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Here’s How Robots are Helping Fight Coronavirus

Robots Rise to Battle Against Coronavirus

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Robots coronavirus
As the world fights the pandemic, the quest to save lives is increasingly bringing robots and humans in closer contact. Pixabay

By Matt Dibble

They are known as “Little White Snails,” self-driving street sweepers that for several years cleaned up parks and other public places across China. Kids liked them.

Now the 4-foot-high sweepers are keeping humans safe.

After the outbreak in China, over 200 Little White Snails were enlisted to fight the spread of the virus. They have been deployed to hospitals in China to clean and disinfect, said Mike Jellen, chief commercial officer, at Velodyne Lidar, the U.S. company that works with Idriverplus, the maker of the sweepers.

“They’re spraying vast amounts of disinfectant,” said Jellen.

An army of snails

Before the coronavirus outbreak, Idriverplus was working to get autonomous vehicles into Chinese daily life. They saw the pint-sized sweepers and their delivery robots as an inroad to gaining acceptance in the society, said Shuhao Huo, a vice president at Idriverplus, at an event in California last year.

“Because autonomous driving technology is a new technology, in this size, maybe people can accept it easier,” he said.

The machines navigate using a combination of pre-programmed maps and real-time sensing including Lidar, which sends and receives light pulses to create a 3-D scan of the ever-changing surroundings.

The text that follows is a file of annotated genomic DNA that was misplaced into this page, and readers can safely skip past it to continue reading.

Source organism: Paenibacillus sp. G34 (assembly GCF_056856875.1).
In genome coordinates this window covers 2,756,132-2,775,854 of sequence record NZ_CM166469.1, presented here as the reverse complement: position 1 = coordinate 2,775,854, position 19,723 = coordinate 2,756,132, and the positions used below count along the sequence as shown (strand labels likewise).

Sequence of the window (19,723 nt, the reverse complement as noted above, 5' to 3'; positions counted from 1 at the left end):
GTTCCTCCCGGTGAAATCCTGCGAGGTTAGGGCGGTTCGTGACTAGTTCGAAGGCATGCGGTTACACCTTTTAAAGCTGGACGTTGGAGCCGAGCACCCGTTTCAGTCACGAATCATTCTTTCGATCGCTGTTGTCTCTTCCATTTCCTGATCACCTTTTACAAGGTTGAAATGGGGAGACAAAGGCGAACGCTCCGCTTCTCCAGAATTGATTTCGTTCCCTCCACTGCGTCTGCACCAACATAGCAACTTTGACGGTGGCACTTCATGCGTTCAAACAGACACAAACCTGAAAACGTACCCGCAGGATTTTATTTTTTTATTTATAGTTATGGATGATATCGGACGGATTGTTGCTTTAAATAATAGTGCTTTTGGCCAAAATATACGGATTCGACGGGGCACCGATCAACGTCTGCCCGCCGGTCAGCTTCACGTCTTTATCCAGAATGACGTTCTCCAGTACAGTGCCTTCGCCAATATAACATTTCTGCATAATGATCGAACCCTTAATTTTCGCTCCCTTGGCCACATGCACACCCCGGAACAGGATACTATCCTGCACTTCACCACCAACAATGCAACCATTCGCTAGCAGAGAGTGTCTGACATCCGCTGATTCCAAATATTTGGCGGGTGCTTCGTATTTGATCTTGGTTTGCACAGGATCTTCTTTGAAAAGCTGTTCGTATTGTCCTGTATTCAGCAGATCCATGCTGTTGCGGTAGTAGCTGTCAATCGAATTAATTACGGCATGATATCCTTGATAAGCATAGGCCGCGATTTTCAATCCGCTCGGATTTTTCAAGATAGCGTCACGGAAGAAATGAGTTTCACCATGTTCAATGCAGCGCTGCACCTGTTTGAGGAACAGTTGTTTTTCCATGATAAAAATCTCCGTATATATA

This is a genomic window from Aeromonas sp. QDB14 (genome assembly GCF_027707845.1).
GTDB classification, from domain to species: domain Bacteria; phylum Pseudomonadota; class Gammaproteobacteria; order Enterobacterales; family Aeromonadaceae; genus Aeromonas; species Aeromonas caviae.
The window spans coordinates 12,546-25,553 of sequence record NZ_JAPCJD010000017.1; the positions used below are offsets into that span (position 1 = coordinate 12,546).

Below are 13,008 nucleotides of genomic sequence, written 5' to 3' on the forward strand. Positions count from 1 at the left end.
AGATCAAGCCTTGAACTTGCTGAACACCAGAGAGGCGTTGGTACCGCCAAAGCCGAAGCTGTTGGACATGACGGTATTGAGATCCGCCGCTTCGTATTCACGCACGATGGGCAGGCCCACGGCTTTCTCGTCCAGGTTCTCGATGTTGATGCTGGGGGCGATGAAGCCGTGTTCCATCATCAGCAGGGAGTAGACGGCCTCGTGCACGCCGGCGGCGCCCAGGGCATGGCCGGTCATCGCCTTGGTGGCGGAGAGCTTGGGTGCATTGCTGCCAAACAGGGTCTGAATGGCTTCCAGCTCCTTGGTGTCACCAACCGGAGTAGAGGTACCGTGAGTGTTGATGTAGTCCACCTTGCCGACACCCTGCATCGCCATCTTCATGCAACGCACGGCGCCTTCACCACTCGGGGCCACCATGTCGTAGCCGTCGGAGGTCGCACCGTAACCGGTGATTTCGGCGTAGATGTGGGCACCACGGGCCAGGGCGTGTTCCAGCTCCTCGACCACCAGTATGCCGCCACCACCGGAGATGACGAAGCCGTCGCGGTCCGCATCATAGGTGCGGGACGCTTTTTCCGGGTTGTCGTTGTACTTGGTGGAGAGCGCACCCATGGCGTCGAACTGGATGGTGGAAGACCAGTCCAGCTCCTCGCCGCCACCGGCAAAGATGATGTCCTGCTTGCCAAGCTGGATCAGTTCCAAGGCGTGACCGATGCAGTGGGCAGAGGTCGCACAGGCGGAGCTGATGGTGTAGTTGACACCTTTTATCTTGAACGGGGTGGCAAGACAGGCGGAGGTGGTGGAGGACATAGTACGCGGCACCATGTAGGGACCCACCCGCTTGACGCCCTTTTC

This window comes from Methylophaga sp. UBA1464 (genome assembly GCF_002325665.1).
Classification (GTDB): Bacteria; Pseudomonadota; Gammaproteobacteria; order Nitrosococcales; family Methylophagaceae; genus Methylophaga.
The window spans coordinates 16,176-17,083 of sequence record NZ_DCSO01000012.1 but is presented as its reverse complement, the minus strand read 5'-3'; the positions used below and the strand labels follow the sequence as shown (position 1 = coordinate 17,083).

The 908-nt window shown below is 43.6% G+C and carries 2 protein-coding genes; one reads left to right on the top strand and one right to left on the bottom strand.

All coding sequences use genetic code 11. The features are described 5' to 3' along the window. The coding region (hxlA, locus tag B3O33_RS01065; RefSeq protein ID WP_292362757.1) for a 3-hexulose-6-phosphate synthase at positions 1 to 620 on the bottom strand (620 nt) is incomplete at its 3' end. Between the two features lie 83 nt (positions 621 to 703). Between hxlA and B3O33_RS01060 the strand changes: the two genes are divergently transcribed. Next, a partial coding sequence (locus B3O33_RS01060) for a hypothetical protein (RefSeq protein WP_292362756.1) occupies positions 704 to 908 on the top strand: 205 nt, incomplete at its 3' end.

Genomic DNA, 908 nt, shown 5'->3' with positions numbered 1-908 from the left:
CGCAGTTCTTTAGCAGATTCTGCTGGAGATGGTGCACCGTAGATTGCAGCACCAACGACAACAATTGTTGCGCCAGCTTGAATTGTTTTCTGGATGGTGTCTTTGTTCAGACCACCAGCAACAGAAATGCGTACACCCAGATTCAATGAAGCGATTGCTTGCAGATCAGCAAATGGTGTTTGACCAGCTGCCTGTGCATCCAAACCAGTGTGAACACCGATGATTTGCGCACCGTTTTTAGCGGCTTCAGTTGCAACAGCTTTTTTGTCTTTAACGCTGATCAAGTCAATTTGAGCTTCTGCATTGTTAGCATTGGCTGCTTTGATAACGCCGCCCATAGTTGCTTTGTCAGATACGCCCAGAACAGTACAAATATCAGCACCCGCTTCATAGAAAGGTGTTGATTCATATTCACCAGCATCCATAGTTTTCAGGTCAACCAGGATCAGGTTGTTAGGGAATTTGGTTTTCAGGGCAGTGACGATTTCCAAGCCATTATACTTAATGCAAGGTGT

Robots coronavirus
A volunteer operates a remote controlled robot to disinfect a residential area amid the COVID-19 outbreak in Wuhan in China’s central Hubei province. VOA

Protecting health care workers

Idriverplus robots also deliver meals and medical supplies, reducing human interaction and the risk of exposure.

Throughout the world, robots, easily disinfected and virus-free, are being prepared to take on some of the tasks of health care workers. Idriverplus is helping to develop a mobile robotic arm that can take throat cultures and check respiration.

As the world fights the pandemic, the quest to save lives is increasingly bringing robots and humans in closer contact. This is a science and technology news. (VOA)

Next Story

Apple Plans To Buy LCD Assets Worth $200 Million From Japan Display

The sale to both Apple and Sharp was reportedly delayed in the wake of new coronavirus pandemic

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Apple
According to a Nikkei Asian Review report, Japan Display (JDI) has been in negotiations with "Apple and Sharp to sell its Hakusan liquid crystal display plant" owing to "poor sales of iPhone panels". Pixabay

Apple is reportedly buying $200 million worth of assets like LCD equipment from troubled panel maker Japan Display, the media reported on Wednesday.

According to a Nikkei Asian Review report, Japan Display (JDI) has been in negotiations with “Apple and Sharp to sell its Hakusan liquid crystal display plant” owing to “poor sales of iPhone panels”.

The sale to both Apple and Sharp was reportedly delayed in the wake of new coronavirus pandemic.

“JDI decided to sell LCD production equipment to Apple first and real estate to Sharp later,” the report mentioned.

By offloading Hakusan, JDI would concentrate smartphone LCD panel production at the Mobara plant in Chiba Prefecture.

Apple
Apple is reportedly buying $200 million worth of assets like LCD equipment from troubled panel maker Japan Display, the media reported on Wednesday. Pixabay

JDI started its operation on April 1, 2012. As of March 2014, JDI was one of the major suppliers of displays for Apple’s iPhone.
It was also a major display supplier of Nintendo Switch along with Sharp Corporation until 2017.

ALSO READ: Tesla To Supply FDA-Approved Ventilators Free of Cost To Hospitals: Elon Musk

A newly-created entity INCJ, Ltd. had become the major shareholder of Japan Display with 25,29 per cent of total shareholdings since September 21, 2018 as a result of a corporate split of the old the Innovation Network Corporation of Japan (INCJ). (IANS)